Explorations in a galaxy of sialic acids: a review of sensing horizons, motivated by emerging biomedical and nutritional relevance
Sialic acid (Sia) is widely distributed in free, polymeric and conjugated forms in living creatures and humans. It serves various roles in human physiology including brain development, function of central nervous system, the immune system, lactation and infant cognition. Sia is over- or under-expressed in human cells, tissues and fluids during physiological disorders and the onset of cancers. Furthermore, the exploitation of Sia by several bacteria and viruses including SARS-CoV-2 to cause human infections has been recently revealed. A special chemical form of Sia and 3′- and 6′-sialyllactose have recently received regulatory approval for use in commercial food products as nutrition additives. Therefore, Sia production and assay have immense clinical and industrial interests. However, sensing or analytical approaches to Sia measurement in complex clinical and food samples are less developed due to lack of a comprehensive review covering both fundamental and perspectives to general readers working at the periphery of Sia. This review provides a carefully balanced and comprehensive collation of key aspects of the monosaccharide family of Sia, covering their sources, synthesis, biological significance, role in disease and human health and nutrition, culminating in a robust account of their analysis in complex matrices.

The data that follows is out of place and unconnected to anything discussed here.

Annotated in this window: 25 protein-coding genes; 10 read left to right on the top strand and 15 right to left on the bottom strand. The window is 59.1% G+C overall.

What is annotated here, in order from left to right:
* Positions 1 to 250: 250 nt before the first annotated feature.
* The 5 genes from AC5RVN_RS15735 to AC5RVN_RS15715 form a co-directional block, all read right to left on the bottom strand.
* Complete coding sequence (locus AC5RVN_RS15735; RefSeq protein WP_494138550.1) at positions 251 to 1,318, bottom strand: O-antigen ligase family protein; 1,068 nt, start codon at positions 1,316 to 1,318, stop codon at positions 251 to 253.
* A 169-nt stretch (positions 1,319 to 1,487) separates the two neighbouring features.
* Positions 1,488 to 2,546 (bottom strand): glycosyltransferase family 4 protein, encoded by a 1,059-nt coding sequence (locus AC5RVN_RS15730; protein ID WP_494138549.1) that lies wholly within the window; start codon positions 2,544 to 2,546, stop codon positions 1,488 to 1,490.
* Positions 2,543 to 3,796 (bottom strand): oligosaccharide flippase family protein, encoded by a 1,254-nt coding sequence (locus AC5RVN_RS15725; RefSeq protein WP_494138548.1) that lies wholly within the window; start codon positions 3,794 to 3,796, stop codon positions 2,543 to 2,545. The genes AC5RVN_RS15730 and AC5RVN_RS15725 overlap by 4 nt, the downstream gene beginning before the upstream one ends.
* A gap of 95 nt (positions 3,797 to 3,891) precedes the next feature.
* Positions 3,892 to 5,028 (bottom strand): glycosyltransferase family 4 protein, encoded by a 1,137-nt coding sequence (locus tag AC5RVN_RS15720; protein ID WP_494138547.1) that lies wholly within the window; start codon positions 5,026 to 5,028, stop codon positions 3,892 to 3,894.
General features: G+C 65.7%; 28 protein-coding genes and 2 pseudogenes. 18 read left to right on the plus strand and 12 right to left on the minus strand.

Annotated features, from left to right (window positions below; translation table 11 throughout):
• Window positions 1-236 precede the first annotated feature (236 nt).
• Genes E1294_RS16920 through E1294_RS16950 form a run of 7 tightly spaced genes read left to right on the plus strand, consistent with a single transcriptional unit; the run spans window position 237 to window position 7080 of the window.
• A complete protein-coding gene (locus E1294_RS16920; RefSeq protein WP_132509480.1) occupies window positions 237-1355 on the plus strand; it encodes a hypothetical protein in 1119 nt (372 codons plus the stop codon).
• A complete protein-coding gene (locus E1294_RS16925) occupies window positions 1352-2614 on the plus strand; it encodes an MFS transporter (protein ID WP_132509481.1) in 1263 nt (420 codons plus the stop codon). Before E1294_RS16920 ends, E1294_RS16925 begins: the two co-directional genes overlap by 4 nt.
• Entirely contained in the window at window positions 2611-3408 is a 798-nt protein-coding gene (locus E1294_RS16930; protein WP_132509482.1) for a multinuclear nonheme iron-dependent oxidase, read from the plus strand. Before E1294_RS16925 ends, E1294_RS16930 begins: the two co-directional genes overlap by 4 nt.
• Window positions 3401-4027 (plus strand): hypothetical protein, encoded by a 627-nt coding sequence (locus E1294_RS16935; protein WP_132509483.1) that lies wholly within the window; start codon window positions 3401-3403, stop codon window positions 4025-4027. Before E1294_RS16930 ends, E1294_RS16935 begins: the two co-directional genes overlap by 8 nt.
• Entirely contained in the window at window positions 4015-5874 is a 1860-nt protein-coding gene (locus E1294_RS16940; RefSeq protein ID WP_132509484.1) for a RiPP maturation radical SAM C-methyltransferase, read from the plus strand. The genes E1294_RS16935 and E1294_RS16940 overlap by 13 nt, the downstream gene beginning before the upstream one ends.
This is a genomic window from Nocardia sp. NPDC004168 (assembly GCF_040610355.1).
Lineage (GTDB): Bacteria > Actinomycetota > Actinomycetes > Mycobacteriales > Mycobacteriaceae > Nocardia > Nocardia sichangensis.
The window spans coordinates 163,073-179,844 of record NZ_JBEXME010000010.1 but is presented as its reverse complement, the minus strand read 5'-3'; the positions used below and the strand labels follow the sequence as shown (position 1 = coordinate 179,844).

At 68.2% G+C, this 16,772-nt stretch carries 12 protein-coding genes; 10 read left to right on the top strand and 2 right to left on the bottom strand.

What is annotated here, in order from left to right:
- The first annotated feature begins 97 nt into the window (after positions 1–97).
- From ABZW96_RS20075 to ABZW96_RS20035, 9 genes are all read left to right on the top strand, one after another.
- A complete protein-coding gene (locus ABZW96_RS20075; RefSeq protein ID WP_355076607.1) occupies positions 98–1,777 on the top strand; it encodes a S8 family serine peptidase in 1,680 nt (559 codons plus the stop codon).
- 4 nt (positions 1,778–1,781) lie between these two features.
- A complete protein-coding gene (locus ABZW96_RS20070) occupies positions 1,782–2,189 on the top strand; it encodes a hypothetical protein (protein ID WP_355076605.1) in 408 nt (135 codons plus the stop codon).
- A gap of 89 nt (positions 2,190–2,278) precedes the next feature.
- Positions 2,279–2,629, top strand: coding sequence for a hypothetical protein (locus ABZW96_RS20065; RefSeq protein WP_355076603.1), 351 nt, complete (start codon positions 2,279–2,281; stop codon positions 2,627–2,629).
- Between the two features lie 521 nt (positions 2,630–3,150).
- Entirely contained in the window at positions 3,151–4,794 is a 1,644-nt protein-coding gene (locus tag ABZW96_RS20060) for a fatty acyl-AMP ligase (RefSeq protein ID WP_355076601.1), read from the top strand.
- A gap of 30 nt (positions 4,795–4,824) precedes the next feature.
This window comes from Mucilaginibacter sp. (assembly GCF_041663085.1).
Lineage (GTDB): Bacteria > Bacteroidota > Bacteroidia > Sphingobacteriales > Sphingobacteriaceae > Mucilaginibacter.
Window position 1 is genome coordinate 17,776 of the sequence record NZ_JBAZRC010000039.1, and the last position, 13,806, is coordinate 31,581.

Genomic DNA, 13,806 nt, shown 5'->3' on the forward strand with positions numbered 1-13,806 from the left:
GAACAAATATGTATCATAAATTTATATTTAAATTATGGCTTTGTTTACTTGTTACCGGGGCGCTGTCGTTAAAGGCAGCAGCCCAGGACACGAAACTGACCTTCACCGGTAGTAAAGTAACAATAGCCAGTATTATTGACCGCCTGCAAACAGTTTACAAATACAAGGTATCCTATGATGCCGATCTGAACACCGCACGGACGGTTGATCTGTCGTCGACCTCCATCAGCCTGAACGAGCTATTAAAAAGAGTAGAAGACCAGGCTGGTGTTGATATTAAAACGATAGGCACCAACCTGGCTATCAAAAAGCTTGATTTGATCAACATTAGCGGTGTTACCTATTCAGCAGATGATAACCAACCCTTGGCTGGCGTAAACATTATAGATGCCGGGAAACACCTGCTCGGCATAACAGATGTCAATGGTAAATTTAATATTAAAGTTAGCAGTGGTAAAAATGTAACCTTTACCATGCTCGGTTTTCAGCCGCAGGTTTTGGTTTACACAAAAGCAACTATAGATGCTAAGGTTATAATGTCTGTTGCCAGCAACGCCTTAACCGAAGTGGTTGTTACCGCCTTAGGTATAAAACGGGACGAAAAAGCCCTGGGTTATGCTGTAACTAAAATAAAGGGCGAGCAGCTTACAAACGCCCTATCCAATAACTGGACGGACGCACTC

- This article is part of the themed collection: Article from 2022